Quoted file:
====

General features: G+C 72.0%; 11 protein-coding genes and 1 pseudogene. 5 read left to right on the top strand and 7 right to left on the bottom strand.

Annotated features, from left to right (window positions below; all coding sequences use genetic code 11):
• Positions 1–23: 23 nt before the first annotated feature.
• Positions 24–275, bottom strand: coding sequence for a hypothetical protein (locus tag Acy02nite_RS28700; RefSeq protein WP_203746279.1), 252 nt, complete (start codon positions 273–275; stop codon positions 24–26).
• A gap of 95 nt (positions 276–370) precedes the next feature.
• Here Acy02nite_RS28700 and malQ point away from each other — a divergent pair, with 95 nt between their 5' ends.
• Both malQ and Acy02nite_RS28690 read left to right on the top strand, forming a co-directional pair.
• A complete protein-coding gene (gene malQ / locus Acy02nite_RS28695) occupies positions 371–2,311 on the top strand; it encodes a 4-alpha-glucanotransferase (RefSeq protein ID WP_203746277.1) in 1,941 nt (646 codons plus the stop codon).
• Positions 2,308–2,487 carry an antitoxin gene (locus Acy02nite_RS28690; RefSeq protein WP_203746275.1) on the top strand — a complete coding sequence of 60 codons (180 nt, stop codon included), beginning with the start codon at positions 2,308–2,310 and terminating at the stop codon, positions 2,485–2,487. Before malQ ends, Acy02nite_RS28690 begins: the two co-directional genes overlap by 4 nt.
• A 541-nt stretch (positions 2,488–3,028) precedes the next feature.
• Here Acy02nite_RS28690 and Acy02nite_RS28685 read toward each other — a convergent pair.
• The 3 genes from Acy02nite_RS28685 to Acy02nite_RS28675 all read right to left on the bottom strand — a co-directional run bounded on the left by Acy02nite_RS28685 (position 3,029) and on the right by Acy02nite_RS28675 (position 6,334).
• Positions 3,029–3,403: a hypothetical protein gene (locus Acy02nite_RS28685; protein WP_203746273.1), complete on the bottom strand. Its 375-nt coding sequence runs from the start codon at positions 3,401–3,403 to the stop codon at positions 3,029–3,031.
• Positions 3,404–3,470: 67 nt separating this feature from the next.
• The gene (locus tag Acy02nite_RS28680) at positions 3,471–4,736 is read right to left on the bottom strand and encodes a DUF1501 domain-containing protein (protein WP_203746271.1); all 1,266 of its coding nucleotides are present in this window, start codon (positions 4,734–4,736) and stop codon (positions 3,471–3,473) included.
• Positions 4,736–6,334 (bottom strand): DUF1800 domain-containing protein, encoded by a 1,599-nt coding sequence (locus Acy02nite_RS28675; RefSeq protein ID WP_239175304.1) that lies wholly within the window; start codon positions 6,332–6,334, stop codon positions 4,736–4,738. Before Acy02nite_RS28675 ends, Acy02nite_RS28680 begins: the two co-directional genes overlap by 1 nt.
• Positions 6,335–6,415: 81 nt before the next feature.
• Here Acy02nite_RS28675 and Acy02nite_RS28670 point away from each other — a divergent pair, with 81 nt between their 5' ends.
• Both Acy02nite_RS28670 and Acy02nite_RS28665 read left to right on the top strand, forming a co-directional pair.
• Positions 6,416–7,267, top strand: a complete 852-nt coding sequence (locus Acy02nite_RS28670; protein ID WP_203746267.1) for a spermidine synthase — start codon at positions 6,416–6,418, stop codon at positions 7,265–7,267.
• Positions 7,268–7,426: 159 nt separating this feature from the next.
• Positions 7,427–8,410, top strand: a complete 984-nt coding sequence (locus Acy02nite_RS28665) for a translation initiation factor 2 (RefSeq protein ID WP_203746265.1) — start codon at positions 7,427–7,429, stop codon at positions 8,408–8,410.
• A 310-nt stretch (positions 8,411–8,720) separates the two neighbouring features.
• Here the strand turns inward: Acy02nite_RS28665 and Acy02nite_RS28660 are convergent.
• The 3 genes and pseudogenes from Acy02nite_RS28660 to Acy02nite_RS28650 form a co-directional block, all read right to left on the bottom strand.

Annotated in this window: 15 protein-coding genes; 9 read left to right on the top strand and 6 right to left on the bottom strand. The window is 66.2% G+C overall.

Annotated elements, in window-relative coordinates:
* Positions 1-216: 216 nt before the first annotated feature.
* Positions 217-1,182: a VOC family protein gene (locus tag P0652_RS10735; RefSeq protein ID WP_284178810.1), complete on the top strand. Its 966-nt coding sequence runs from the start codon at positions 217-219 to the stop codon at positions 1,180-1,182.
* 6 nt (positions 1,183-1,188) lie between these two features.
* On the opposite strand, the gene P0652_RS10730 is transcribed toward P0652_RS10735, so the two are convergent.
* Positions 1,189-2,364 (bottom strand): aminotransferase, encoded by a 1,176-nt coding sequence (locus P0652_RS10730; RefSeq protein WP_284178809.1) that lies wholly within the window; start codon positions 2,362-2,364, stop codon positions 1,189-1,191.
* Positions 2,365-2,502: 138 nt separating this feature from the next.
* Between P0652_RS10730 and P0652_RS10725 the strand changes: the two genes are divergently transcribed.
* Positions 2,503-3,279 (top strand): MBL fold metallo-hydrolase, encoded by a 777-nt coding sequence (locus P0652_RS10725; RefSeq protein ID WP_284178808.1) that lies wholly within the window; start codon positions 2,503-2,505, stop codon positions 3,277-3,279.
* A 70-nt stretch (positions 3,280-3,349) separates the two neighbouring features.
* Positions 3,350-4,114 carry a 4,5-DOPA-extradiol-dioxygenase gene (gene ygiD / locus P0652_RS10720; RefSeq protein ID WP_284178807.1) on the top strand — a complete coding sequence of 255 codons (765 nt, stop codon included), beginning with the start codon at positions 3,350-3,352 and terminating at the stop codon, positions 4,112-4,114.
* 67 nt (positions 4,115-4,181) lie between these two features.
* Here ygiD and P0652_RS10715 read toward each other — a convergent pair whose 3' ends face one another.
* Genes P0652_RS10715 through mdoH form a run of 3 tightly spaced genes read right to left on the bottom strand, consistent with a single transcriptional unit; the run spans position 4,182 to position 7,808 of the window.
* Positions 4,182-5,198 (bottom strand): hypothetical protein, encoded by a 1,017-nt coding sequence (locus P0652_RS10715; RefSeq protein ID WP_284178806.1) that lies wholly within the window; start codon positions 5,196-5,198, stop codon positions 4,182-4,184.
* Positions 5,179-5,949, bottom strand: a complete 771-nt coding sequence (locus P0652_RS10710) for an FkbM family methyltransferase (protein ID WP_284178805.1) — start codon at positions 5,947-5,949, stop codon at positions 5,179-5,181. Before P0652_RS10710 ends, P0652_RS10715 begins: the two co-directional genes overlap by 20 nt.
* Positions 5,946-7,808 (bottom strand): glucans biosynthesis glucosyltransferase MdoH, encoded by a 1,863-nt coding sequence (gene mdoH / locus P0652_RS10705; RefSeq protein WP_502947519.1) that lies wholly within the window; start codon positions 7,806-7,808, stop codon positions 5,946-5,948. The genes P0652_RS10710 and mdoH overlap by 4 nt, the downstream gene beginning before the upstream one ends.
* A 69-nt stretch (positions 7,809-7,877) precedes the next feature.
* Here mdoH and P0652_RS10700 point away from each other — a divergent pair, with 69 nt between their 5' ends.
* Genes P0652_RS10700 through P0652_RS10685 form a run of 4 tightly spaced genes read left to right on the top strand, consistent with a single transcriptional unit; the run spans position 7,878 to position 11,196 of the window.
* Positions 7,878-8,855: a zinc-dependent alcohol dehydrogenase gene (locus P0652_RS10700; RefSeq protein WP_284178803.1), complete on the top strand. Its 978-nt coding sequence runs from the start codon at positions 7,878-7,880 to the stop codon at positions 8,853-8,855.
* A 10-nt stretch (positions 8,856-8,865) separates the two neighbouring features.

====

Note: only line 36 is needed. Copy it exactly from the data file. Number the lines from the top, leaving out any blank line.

* A 70-nt stretch (positions 3,280-3,349) separates the two neighbouring features.